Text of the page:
From Santiago, we’ll but over to Mendoza and then on to Buenos Aires. There will be many stops along the way – mostly decided upon based on local information and people we meet. We’ll settle into BA for about a week and a half before flying out and continuing on.

    I’ll be interested to read what others recommend, and what you ultimately decide. I found setting an itinerary to be difficult, but necessary – it is all subject to change of course, but I feel a need to have a rough sense – if only to know what I’m throwing out if we decide to make a change!!

    Good Luck!!
    Cheers,
    Gillian

  3. Hello,

    My name is Eric Morillas and I am the Managing Director of Andean Odyssey.

    If you need extra help planning your trip to Sout America, please contact us.

    We are Strategic Partners of Condor Travel , one of the largest Ground Operators in South America. We have offices in Peru, Ecuador, Bolivia, Chile, Argentina, & Brazil.

    So please drop us a line since we specialize in these countries.

    We offer special & comfortable prices through the internet.

    I am sure that we can be of assistance.

    Kind regards,

    Eric Morillas Summers
    Managing Director
    Andean Odyssey
    http://www.andeanodyssey.com
    eric@andeanodyssey.com/tours@andeanodyssey.com

  4. also the easiest way to do this is just to go down one coast and the up the other…..thats the simpliest way to do it so you save time on transportation that way u can leave from venzeuala or if u have to back track a little to brazil…. anyother way would be to zig zag ur way down to argentina and fly out of B.A.

  5. Nicaragua is our only Central America stop, so we’ve just lumped it in with South America. We won’t be going through Costa Rica and Panama, but will instead fly from Nicaragua to ????. One of the other issues that we have to factor in is weather. Climbing Roraima and hiking in Patagonia have somewhat limited timeframes, so we have to try to work around that. I think we’ve been working more off the zig-zag idea, but may want to look a little more into the down one coast and up another approach.

  6. I spent a total of about a year backpacking pretty much all of South America. I’m not you and you’re not me, but here’s how I see it:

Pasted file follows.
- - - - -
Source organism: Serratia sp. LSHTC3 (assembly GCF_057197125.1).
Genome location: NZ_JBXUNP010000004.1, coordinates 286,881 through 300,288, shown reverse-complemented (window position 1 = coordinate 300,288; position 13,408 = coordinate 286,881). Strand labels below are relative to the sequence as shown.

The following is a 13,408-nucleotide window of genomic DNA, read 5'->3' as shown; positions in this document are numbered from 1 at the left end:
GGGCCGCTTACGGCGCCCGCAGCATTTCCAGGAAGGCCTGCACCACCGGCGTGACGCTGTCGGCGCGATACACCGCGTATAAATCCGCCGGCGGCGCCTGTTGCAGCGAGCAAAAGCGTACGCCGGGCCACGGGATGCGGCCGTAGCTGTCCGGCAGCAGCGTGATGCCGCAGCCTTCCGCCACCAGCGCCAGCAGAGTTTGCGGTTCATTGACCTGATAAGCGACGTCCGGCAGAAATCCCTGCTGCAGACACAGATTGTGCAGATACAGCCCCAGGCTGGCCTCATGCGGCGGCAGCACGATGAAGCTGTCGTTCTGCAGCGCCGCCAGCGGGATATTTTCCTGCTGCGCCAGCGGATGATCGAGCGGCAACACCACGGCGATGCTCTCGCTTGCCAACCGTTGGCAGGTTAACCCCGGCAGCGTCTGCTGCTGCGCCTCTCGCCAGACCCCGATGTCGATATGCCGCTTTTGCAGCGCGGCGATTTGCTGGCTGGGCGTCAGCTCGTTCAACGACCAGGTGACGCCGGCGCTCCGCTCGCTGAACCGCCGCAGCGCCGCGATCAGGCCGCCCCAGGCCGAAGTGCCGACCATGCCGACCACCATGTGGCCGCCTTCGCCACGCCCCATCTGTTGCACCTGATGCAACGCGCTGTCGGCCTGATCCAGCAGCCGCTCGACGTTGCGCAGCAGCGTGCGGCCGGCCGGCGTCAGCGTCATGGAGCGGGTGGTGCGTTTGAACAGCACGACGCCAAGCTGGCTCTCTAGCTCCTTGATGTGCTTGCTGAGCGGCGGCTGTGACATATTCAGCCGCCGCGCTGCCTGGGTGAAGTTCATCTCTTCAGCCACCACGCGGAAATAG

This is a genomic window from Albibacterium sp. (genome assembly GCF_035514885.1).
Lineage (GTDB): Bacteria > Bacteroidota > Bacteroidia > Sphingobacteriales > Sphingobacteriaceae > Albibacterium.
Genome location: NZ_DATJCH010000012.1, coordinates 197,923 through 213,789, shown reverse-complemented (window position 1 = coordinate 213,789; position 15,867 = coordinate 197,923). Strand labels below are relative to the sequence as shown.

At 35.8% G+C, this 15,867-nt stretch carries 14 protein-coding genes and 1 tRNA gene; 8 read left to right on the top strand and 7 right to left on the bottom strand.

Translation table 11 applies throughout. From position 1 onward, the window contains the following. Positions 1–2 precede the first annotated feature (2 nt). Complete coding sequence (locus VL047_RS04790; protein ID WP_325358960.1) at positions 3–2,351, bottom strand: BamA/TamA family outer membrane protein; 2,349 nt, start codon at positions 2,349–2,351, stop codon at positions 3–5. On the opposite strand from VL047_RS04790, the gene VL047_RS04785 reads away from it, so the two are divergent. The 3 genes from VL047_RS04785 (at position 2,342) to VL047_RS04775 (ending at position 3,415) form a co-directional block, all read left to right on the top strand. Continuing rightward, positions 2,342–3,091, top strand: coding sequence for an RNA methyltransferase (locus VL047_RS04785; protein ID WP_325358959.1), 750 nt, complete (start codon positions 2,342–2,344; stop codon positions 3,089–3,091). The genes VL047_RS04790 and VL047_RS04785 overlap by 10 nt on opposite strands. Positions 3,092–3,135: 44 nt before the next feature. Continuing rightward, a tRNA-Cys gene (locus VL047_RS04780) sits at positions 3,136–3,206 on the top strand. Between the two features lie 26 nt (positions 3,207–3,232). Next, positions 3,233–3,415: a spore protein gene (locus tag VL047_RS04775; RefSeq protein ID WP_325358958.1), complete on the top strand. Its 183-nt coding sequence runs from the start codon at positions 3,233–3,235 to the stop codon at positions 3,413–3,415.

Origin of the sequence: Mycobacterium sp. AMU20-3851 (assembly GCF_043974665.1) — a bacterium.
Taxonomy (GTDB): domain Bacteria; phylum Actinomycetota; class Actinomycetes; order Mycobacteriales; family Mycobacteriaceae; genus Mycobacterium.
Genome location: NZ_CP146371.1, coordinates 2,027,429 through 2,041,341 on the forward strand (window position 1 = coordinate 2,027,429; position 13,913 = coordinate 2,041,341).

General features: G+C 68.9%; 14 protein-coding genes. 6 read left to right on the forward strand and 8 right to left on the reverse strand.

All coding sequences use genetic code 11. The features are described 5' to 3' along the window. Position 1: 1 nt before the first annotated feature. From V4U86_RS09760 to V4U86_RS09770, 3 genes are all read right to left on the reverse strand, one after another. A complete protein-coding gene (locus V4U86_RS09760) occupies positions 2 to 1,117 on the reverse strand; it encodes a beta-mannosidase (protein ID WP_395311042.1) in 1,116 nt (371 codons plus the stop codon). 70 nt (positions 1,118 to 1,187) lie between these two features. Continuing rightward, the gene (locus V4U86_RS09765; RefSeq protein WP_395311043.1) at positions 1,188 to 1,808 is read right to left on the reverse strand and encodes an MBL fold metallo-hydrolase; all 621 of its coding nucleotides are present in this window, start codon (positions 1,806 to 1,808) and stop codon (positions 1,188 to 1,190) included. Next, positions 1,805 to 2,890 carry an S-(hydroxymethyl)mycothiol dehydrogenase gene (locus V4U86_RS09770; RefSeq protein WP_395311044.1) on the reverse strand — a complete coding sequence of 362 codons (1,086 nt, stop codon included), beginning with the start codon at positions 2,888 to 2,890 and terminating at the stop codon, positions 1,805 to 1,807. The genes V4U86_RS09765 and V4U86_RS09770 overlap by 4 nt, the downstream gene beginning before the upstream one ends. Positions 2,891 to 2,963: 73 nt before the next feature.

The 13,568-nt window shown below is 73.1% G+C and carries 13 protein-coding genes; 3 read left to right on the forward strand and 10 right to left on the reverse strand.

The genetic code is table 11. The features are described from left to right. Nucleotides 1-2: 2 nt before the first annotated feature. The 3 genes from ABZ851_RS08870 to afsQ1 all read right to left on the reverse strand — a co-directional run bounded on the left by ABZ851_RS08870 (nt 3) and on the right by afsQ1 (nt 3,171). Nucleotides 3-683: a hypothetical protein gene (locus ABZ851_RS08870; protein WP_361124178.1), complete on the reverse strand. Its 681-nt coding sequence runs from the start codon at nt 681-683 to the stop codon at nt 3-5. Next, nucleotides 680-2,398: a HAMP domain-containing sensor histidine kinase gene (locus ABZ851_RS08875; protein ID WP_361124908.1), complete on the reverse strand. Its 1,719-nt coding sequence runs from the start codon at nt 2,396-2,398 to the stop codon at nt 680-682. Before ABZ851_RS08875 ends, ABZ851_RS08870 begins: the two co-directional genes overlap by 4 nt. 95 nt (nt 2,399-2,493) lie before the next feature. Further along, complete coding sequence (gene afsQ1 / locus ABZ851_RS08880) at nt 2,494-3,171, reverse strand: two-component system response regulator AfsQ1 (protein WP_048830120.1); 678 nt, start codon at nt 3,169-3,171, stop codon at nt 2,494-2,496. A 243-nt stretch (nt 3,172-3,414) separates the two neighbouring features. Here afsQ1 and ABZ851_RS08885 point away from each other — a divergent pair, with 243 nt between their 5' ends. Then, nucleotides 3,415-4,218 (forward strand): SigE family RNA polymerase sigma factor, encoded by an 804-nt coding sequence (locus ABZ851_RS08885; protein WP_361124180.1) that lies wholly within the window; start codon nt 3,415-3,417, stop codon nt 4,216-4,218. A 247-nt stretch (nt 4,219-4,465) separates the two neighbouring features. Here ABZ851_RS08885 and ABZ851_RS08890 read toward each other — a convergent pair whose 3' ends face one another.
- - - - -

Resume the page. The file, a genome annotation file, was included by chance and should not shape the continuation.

The less of an itinerary you have, the more enjoyable the trip. Adventures don’t come to people with itineraries. Itineraries also stop you from spending a few extra days in a spot you really like, or some extra time with people you really like, or to go back to a restaurant you really enjoyed. If you’re on a schedule, you’re more likely to wear a watch, more likely to worry about what day it is, more likely to stress over how much time you’ve got left. Throw caution to the wind – play it by ear.

    When I look back on my time in South America, it’s the time I spent in Cafe’s with a collection of Ozzies, Kiwi’s, Israeli’s, German’s and Brits that I remember the best. I remember the time we had to hitchhike from Boa Vista to Manaus – this is in 1990 when there wasn’t really a road there, and pretty much NOTHING in between. I remember hanging out with my girlfriend (now wife) and we would try and go out and meet anyone that looked like they spoke any English. I remember hanging out in Arica, Chile (gorgeous spot) reading a huge pile of novels one week. These are the little things that created who I am today … somewhere along the way I got plunked into a Toronto suburb, but that’s a whole different story.

    When you get back, everyone will want to know if you hiked the Inca Trail, go see the Perito Moreno glacier, check out the whales in Puerto Madryn, hang out on the Copacabana beach, etc. etc. etc. The “Been There, Done That” form of travelling. I guess you have to visit these things as you pass them, but don’t book minute by minute your trip around them! My only regret on my trips to South America were that I didn’t spend more time hanging out in one spot.

    What happens in 22 weeks? The coach turns back into a pumpkin? ? Why such a drop-dead end date?

  7. Chris G,

    If you do not already know, you’re asking the “what happens in 22 weeks” question to the queen of logistics.

    Actually your first two questions seem rhetorical. The third one seems to ask for an answer. Personally, I think you make some great points. I like the “‘Been There, Done That’ form of traveling” term you created.

    Signed (and Cheers),

    Theresa’s brother

  8. I’m about as laid back as they come but there has to be some sort of schedule/planning. Down to the hour, minute, second? Of course not. But I think intermediate dates are necessary or a moving range of dates. Its 22 weeks give or take because thats the decision that has been made to move on to Southeast Asia. This blog may be “Lives of Wander” (and while I guarantee there will be plenty of wandering) if it turns solely into wandering Theresa and Jeff will never make it back to America because they’ll be out of money somewhere in the middle of Africa. I think the idea here is to get a ROUGH understanding of where to be around what time so it doesn’t turn into 20 days in Cuzco because it was cool. Well that leaves only 2 days for somewhere else and it may be even cooler.